Man in prison for 1974 city slaying gets green light to pursue new trial

June 08, 1993|By Jay Apperson | Jay Apperson,Staff Writer

A former East Baltimore man who has spent the past 18 years in prison for a 1974 murder he says he did not commit will be able to continue his pursuit of a new trial under a ruling issued yesterday by a judge.

Baltimore Circuit Judge Thomas E. Noel stopped short of granting Michael Austin's request for a new trial, but he ruled that Austin was denied effective assistance of counsel during a previous, unsuccessful appeal of his 1975 murder conviction.

Ruling that Austin's lawyer should have challenged the admission of a calling card as evidence near the end of the 1975 trial, Judge Noel granted Austin a "belated appeal," meaning that the former iron pourer will be allowed to try to persuade an appeals court to grant him a new trial.

"I'm confident that now that my client has been granted a belated appeal, he will be thoroughly vindicated," attorney Robert Feinberg said yesterday. "I'm not sure I'll be representing him but someone will be filing an appeal on his behalf, that's for sure."

Austin, 44, was sentenced to life plus 15 years in prison after a jury convicted him of murder and a handgun violation in the fatal shooting of a security guard during a robbery at the Crown Food Market, a corner grocery at Harford Avenue and Preston Street in East Baltimore.

In September 1991, Austin renewed his efforts for a new day in court. His arguments, including the assertion that prosecutors withheld from his lawyer information that an eyewitness to the shooting would exonerate him, were detailed in Feb. 7 editions of The Sun.

Complicating the review of events nearly two decades old were the 1979 death of Austin's trial lawyer, James W. McAllister, whose decomposed body was found in a vacant lot in Randallstown, and the fading memories of the original prosecutor in the case, Joseph J. Wase.

"Additionally, to put this case in better perspective, one must understand many of the events of the time," Judge Noel wrote in his 35-page order.

"The assistant state's attorney's position with the office was in jeopardy and he made efforts to stay in trial. It was not unusual for him to try major felony cases with no preparation, just to be in court. This was the situation in this case."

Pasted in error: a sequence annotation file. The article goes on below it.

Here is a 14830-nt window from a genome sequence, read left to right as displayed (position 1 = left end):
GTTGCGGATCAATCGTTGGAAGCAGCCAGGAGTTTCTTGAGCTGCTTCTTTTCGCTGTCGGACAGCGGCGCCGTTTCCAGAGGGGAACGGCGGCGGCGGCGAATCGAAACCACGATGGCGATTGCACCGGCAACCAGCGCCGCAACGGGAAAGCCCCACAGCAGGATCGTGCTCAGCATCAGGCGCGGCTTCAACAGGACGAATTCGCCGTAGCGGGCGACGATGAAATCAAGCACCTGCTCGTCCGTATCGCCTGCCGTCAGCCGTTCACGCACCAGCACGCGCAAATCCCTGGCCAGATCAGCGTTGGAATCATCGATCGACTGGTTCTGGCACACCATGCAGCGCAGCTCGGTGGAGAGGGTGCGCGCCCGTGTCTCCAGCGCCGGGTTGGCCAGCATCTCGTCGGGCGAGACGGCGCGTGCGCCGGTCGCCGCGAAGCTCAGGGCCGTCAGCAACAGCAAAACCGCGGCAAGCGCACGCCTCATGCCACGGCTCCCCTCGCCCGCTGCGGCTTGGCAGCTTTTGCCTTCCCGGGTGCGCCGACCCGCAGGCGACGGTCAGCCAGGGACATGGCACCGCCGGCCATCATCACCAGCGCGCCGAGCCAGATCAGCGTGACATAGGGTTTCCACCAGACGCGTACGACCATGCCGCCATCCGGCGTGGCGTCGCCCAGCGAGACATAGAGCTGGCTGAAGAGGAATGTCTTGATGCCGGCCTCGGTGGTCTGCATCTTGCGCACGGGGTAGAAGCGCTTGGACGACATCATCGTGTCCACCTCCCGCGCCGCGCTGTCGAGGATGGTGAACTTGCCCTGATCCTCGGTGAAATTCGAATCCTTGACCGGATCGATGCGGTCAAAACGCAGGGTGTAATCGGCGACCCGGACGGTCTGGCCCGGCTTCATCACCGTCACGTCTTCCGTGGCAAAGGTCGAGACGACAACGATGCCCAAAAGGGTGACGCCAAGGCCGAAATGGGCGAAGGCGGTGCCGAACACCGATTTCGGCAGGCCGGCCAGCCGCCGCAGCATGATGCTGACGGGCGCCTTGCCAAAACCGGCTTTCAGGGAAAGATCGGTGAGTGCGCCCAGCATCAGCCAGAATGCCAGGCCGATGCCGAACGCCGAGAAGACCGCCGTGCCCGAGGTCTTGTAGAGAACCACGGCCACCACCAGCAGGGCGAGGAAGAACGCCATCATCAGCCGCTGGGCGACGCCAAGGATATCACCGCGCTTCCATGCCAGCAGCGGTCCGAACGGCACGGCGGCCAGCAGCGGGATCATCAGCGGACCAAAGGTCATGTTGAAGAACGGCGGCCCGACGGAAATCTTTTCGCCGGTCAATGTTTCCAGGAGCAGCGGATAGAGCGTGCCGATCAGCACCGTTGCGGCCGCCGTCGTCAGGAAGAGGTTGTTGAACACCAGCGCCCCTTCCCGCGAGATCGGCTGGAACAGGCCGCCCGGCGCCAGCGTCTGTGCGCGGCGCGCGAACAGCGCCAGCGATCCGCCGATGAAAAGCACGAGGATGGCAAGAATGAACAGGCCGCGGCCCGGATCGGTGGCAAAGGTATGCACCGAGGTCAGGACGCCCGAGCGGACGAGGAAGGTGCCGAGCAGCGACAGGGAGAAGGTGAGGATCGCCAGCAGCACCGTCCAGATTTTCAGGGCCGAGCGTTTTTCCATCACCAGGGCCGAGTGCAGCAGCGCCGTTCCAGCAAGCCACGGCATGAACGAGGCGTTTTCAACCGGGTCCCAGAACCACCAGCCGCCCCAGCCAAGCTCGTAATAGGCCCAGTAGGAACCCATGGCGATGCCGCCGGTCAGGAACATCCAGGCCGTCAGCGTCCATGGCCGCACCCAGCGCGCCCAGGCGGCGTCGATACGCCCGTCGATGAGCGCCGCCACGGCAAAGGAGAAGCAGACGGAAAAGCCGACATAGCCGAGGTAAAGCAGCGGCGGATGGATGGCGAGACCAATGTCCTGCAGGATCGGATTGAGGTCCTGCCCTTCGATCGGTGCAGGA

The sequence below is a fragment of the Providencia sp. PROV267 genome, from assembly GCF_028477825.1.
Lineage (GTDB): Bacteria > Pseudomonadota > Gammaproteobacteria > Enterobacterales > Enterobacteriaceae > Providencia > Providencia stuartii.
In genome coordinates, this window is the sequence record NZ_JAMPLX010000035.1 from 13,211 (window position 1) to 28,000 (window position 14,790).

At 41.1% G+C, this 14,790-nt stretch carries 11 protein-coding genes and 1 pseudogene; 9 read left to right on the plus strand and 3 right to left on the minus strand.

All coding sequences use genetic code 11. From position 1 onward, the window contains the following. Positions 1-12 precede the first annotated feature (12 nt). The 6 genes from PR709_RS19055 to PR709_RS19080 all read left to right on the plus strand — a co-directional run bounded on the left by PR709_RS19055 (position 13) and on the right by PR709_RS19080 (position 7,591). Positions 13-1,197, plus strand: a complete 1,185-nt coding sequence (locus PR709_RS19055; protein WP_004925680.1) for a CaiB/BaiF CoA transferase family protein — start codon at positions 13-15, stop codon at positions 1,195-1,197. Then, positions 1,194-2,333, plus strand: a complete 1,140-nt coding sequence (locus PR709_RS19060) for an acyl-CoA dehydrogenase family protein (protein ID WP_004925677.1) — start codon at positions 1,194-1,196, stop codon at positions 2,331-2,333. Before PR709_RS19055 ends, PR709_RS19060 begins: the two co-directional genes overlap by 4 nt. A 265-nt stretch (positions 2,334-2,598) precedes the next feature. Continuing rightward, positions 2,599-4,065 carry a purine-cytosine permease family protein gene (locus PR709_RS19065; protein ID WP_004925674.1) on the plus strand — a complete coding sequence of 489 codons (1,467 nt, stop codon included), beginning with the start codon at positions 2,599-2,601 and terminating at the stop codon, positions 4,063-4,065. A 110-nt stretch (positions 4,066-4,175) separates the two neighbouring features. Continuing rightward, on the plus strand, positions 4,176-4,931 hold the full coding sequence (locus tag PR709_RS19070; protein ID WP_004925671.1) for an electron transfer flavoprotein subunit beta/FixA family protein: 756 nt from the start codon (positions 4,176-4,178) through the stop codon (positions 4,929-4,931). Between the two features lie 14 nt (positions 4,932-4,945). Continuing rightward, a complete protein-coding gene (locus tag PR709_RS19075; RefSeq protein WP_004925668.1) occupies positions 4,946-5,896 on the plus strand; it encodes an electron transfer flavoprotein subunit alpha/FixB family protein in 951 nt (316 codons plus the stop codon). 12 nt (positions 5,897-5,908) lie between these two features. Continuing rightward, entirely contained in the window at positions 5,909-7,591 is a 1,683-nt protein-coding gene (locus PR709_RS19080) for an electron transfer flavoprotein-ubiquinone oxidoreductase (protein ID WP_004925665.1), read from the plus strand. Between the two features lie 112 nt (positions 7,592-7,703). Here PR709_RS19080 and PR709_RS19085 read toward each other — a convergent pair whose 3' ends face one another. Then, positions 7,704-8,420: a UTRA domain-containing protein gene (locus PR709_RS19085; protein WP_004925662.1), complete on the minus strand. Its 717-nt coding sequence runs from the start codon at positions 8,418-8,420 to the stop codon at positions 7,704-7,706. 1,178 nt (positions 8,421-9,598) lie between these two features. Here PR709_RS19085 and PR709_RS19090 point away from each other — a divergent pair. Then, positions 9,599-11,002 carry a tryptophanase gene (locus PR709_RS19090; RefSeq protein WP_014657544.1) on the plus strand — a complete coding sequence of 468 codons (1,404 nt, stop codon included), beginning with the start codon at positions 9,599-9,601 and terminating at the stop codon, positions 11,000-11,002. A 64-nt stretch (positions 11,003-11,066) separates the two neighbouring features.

In denying Austin's motion for a new trial, Judge Noel noted that statements made by Mr. McAllister during the trial -- along with testimony given by Austin during a hearing two months ago -- showed the defense lawyer likely was present at a line-up in which the eyewitness, store clerk Eric Komitzsky, could not identify Austin as the killer. Noting that Mr. Komitzsky would have been subject to cross-examination had he been called as a defense witness, the judge said Mr. McAllister may have decided not to call the store clerk for strategic reasons.

But Austin fared better when the judge reviewed events surrounding the introduction of the calling card that police said they took from Austin upon his arrest.

On the back of the card, written lightly in pencil was the name "Horace Herbert," Austin's co-defendant, who was eventually acquitted.

Mr. McAllister complained that the development destroyed Austin's credibility because he had previously testified that he had never met any Horace Herbert. Austin claimed that the evidence had been manufactured by police.

In the matter of the calling card, the judge ruled that prosecutors violated rules requiring that such evidence be made known to the defense. But, when questioned by Judge Noel, Austin said he would have testified during the trial even if he had known of the calling card. Thus, said the judge, the late introduction of the evidence did not violate Austin's Fifth Amendment right against self-incrimination.

But when Austin's lawyer on appeal did not raise the issue of whether the calling card should have been admitted into evidence, Austin's Sixth Amendment right to effective assistance of counsel was violated, Judge Noel ruled.

Baltimore Sun Articles
Please note the green-lined linked article text has been applied commercially without any involvement from our newsroom editors, reporters or any other editorial staff.